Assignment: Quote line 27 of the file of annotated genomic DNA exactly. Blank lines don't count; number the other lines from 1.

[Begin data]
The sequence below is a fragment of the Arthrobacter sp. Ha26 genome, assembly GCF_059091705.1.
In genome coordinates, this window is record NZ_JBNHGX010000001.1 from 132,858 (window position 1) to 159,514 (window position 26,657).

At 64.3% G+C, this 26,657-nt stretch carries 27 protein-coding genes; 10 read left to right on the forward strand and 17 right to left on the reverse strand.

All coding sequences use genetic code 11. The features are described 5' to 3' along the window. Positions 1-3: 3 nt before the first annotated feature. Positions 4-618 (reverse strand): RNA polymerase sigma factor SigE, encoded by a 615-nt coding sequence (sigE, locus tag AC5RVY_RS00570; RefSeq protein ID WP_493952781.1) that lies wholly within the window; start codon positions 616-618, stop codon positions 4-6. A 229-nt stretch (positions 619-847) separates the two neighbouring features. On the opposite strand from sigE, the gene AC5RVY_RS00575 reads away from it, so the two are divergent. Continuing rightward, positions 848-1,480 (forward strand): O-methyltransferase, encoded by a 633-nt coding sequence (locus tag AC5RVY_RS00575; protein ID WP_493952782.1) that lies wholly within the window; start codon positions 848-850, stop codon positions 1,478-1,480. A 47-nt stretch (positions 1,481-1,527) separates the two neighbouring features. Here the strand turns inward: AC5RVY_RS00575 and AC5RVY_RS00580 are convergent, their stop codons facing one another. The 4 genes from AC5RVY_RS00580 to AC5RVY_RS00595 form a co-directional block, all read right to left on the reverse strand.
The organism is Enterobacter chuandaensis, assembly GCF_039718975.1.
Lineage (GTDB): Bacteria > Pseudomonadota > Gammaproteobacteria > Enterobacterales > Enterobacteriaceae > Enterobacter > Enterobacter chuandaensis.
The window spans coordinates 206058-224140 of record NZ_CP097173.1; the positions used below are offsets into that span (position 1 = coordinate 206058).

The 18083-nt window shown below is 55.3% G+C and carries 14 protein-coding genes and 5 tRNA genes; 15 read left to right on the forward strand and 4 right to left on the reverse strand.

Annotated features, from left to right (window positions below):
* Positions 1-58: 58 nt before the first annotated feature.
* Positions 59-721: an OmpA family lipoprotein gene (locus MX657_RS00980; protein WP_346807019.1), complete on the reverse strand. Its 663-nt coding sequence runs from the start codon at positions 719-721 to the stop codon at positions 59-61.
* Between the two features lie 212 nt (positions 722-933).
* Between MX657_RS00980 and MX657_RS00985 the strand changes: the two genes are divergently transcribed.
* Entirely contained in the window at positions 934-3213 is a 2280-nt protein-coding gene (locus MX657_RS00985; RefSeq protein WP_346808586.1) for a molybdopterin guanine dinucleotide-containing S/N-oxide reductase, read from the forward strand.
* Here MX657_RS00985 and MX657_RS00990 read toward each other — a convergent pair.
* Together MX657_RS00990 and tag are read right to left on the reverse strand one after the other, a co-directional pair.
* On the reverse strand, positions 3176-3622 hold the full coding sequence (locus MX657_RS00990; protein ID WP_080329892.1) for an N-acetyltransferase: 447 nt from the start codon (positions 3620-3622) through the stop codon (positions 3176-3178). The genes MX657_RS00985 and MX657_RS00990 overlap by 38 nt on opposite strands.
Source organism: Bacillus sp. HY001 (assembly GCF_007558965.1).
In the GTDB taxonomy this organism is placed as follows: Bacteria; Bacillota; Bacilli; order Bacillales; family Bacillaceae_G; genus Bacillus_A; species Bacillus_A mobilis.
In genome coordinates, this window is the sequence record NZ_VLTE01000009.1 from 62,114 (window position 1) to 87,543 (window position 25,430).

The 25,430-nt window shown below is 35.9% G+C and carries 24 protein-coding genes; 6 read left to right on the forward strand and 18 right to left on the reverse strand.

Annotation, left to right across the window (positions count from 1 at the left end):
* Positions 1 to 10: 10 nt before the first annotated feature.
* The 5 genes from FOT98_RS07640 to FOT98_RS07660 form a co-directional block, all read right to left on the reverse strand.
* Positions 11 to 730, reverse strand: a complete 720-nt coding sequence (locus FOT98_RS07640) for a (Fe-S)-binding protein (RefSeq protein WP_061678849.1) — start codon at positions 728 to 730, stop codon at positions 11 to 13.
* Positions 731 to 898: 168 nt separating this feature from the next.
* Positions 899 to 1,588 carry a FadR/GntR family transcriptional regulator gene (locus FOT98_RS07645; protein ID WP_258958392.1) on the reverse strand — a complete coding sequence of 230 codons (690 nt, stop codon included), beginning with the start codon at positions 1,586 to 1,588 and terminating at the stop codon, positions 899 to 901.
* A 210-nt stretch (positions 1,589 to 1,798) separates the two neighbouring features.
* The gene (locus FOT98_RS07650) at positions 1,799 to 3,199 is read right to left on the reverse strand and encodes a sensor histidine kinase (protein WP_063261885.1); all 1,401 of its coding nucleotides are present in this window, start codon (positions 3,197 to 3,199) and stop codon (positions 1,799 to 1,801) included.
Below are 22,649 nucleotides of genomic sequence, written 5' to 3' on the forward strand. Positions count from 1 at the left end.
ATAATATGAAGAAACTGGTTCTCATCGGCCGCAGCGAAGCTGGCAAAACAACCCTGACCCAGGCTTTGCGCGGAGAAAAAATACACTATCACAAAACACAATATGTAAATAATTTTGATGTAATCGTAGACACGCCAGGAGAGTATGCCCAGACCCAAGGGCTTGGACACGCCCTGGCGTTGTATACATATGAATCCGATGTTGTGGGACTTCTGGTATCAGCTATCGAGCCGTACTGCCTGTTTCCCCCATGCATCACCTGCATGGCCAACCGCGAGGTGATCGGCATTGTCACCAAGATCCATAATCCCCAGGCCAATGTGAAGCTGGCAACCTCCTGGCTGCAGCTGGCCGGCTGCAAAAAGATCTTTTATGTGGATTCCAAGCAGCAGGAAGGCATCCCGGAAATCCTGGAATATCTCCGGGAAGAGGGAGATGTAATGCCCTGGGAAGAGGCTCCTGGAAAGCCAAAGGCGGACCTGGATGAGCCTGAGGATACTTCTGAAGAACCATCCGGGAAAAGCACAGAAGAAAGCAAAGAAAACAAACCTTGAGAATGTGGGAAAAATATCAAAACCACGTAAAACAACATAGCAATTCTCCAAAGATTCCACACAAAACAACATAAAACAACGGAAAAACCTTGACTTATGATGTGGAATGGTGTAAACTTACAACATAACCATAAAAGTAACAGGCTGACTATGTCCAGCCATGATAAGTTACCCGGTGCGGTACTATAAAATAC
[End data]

* Positions 899 to 1,588 carry a FadR/GntR family transcriptional regulator gene (locus FOT98_RS07645; protein ID WP_258958392.1) on the reverse strand — a complete coding sequence of 230 codons (690 nt, stop codon included), beginning with the start codon at positions 1,586 to 1,588 and terminating at the stop codon, positions 899 to 901.